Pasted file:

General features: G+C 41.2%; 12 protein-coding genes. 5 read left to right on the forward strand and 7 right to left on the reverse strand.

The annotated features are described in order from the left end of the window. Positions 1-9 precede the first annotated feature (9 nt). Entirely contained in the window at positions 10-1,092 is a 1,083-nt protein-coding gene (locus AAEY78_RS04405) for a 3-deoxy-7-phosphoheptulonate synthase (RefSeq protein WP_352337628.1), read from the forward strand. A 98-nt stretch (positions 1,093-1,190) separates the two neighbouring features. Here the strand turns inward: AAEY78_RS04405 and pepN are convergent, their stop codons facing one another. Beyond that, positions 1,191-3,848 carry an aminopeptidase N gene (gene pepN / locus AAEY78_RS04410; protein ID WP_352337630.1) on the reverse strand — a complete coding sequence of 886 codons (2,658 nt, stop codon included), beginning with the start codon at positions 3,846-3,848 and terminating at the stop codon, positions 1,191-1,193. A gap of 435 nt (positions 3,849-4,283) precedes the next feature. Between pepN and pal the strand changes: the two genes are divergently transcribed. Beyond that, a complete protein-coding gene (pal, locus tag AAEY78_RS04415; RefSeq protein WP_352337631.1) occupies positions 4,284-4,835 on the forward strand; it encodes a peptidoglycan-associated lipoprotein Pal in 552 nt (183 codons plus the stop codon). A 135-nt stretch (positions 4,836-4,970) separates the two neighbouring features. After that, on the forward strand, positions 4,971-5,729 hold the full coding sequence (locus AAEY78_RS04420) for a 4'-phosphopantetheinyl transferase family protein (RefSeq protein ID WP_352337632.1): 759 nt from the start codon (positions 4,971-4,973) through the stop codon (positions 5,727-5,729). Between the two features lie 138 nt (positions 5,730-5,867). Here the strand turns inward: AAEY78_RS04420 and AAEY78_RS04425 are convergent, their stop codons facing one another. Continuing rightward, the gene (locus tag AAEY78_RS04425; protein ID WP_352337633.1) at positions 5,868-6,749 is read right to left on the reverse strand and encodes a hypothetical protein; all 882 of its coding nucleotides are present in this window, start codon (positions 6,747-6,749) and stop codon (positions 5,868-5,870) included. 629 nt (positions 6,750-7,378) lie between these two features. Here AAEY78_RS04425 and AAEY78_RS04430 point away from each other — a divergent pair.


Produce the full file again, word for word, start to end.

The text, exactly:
General features: G+C 41.2%; 12 protein-coding genes. 5 read left to right on the forward strand and 7 right to left on the reverse strand.

The annotated features are described in order from the left end of the window. Positions 1-9 precede the first annotated feature (9 nt). Entirely contained in the window at positions 10-1,092 is a 1,083-nt protein-coding gene (locus AAEY78_RS04405) for a 3-deoxy-7-phosphoheptulonate synthase (RefSeq protein WP_352337628.1), read from the forward strand. A 98-nt stretch (positions 1,093-1,190) separates the two neighbouring features. Here the strand turns inward: AAEY78_RS04405 and pepN are convergent, their stop codons facing one another. Beyond that, positions 1,191-3,848 carry an aminopeptidase N gene (gene pepN / locus AAEY78_RS04410; protein ID WP_352337630.1) on the reverse strand — a complete coding sequence of 886 codons (2,658 nt, stop codon included), beginning with the start codon at positions 3,846-3,848 and terminating at the stop codon, positions 1,191-1,193. A gap of 435 nt (positions 3,849-4,283) precedes the next feature. Between pepN and pal the strand changes: the two genes are divergently transcribed. Beyond that, a complete protein-coding gene (pal, locus tag AAEY78_RS04415; RefSeq protein WP_352337631.1) occupies positions 4,284-4,835 on the forward strand; it encodes a peptidoglycan-associated lipoprotein Pal in 552 nt (183 codons plus the stop codon). A 135-nt stretch (positions 4,836-4,970) separates the two neighbouring features. After that, on the forward strand, positions 4,971-5,729 hold the full coding sequence (locus AAEY78_RS04420) for a 4'-phosphopantetheinyl transferase family protein (RefSeq protein ID WP_352337632.1): 759 nt from the start codon (positions 4,971-4,973) through the stop codon (positions 5,727-5,729). Between the two features lie 138 nt (positions 5,730-5,867). Here the strand turns inward: AAEY78_RS04420 and AAEY78_RS04425 are convergent, their stop codons facing one another. Continuing rightward, the gene (locus tag AAEY78_RS04425; protein ID WP_352337633.1) at positions 5,868-6,749 is read right to left on the reverse strand and encodes a hypothetical protein; all 882 of its coding nucleotides are present in this window, start codon (positions 6,747-6,749) and stop codon (positions 5,868-5,870) included. 629 nt (positions 6,750-7,378) lie between these two features. Here AAEY78_RS04425 and AAEY78_RS04430 point away from each other — a divergent pair.